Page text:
The Decision Process
We're in the middle of the decision process right now. When the Marines first announced they were considering a request for additional land in late 2008, a series of scoping meetings were held where the Marines provided information about their needs and intentions. These scoping meetings also provided an opportunity for the general public (including the off-road community) to make comments about the potential closure of the Johnson Valley OHV area.
After the scoping meetings, the Marines spent some time considering their options.
At press time (July 2010) we're in a holding pattern waiting for the next steps.
Here's what's coming up:
The Marines will release a draft Environmental Impact Statement (EIS) in September 2010. After the EIS is released, there will be a 90-day public comment period. Yes, this story is in our November 2010 issue, but we're guessing you're reading it well before then. That means you've still got a chance to make a comment.
After the 90-day public comment period is over, the Marines will take the comments into consideration and release another draft of the EIS. This draft of the EIS is scheduled to be released in July 2011.
After the EIS is released in July 2011, we'll be holding our collective breath until October of that same year. That's because the Marines will make their decision public in October 2011. After that, if the Marines have decided to ask for a chunk of public land, their request will go to the the U.S. Congress for approval. Congress will then vote and we'll all have to live with the outcome.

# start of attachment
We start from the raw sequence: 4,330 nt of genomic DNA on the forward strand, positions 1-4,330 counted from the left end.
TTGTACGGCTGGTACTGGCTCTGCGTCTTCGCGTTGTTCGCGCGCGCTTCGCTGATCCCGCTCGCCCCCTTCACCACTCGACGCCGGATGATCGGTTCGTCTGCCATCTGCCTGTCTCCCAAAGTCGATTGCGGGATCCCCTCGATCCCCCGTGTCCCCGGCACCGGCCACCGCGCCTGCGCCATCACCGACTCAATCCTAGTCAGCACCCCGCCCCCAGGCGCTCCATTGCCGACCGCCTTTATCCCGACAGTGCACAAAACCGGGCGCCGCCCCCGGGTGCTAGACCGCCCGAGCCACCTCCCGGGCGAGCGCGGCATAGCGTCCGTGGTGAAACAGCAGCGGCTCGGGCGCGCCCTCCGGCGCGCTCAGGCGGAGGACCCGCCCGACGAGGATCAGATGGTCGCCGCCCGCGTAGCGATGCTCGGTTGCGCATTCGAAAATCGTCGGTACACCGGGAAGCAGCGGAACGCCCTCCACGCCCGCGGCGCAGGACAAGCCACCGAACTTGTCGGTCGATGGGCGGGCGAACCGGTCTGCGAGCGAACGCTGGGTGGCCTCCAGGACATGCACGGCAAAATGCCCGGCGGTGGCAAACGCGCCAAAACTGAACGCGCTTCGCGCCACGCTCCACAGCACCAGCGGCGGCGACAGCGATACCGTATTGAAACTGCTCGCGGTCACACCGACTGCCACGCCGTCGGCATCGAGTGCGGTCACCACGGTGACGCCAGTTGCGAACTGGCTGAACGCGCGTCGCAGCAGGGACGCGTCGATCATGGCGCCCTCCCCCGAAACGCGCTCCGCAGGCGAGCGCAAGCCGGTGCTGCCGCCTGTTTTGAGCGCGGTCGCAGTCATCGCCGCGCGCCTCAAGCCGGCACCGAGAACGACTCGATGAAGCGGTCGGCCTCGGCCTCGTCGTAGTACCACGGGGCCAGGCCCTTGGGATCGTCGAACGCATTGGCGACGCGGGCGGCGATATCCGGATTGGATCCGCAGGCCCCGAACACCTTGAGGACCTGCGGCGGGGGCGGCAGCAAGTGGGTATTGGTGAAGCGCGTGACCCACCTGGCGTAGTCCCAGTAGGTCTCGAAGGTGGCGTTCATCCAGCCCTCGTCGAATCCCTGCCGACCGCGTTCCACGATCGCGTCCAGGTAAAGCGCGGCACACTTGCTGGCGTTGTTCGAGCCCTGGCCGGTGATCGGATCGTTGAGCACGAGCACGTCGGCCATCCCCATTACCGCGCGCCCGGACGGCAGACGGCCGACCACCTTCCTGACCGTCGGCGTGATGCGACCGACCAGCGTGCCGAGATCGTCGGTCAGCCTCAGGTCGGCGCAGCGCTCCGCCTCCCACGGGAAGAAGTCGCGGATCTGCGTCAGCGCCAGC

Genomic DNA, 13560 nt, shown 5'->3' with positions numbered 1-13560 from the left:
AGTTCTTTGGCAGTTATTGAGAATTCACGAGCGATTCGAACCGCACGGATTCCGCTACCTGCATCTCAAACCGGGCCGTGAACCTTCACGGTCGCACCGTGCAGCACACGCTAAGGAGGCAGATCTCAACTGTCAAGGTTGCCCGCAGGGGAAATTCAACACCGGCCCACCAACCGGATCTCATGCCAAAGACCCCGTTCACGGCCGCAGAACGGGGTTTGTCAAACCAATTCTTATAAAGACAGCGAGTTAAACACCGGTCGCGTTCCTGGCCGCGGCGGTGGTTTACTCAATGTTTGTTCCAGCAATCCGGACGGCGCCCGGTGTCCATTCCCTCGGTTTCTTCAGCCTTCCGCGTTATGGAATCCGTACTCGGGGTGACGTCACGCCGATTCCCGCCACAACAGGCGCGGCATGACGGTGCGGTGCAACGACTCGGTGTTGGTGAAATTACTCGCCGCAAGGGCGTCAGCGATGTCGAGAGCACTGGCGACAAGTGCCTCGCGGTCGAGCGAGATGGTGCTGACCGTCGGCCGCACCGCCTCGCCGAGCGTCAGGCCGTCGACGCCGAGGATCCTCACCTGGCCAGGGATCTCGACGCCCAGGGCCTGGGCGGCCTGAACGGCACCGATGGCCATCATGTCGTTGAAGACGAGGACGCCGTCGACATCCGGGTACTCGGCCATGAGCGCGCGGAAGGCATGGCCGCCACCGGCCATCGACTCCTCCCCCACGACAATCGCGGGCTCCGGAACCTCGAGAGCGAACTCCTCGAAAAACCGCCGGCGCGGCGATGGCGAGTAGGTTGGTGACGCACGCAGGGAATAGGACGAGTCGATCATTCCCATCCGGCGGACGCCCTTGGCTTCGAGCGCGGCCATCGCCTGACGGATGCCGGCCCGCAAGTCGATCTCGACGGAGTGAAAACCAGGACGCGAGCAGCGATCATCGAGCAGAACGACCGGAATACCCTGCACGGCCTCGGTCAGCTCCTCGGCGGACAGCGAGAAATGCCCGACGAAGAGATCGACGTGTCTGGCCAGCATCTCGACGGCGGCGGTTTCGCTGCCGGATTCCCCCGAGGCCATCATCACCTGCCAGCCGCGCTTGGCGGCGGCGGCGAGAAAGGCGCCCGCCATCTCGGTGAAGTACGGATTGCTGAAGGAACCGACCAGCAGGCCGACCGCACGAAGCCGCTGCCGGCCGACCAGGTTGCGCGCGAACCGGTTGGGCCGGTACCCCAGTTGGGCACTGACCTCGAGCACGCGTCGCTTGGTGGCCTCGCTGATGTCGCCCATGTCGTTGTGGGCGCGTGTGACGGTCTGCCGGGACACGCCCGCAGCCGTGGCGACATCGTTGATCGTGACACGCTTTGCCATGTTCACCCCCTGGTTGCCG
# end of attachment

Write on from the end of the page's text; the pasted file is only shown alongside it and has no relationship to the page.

Alternatives for the Marines
At press time, there are six alternatives that the Marines are considering. One alternative is the "no action" alternative, meaning things will be left as they are. Another alternative is for the Marines to use 40,000 acres in Johnson Valley part time for training, allowing off-roaders into that same area when it's not being used for training.
There are also areas to the north and to the east of the Twentynine Palms Marine Corps base that are options for the Marines. There's historic precedent here, as General Patton used the area to the east for training during World War II.
The Ripple Effect
If Johnson Valley is closed, the results won't be small or benign. Instead, it will be the same as what happens when you toss a rock into a glassy, calm lake. The ripples will radiate in all directions. "Since Johnson Valley is the largest OHV area in the United States, closing it will actually ripple throughout the entire western United States," said Wayne Nosala of the Partnership for Johnson Valley. We've already talked about how Johnson Valley's potential closure will affect off-road enthusiasts. Let's examine the ripple effect into the communities near Johnson Valley.
Ripple Effect Into Big Bear
If you've been there, you know that you won't find the comforts of home in Johnson Valley unless you truck them in with you. On the other hand, driving up into Big Bear means lodging, dining, and almost any other needed service. "It's hard to document all of the effects that closing Johnson Valley would have," said Ray Currie of Currie Enterprises. "Some people go to Johnson Valley to play, but stay in Big Bear. On the way home, they might drive down the hill and through Lucerne Valley to get home. On the way out, they'll probably stop for gas and get a bite to eat. That's money spent as a direct result of Johnson Valley."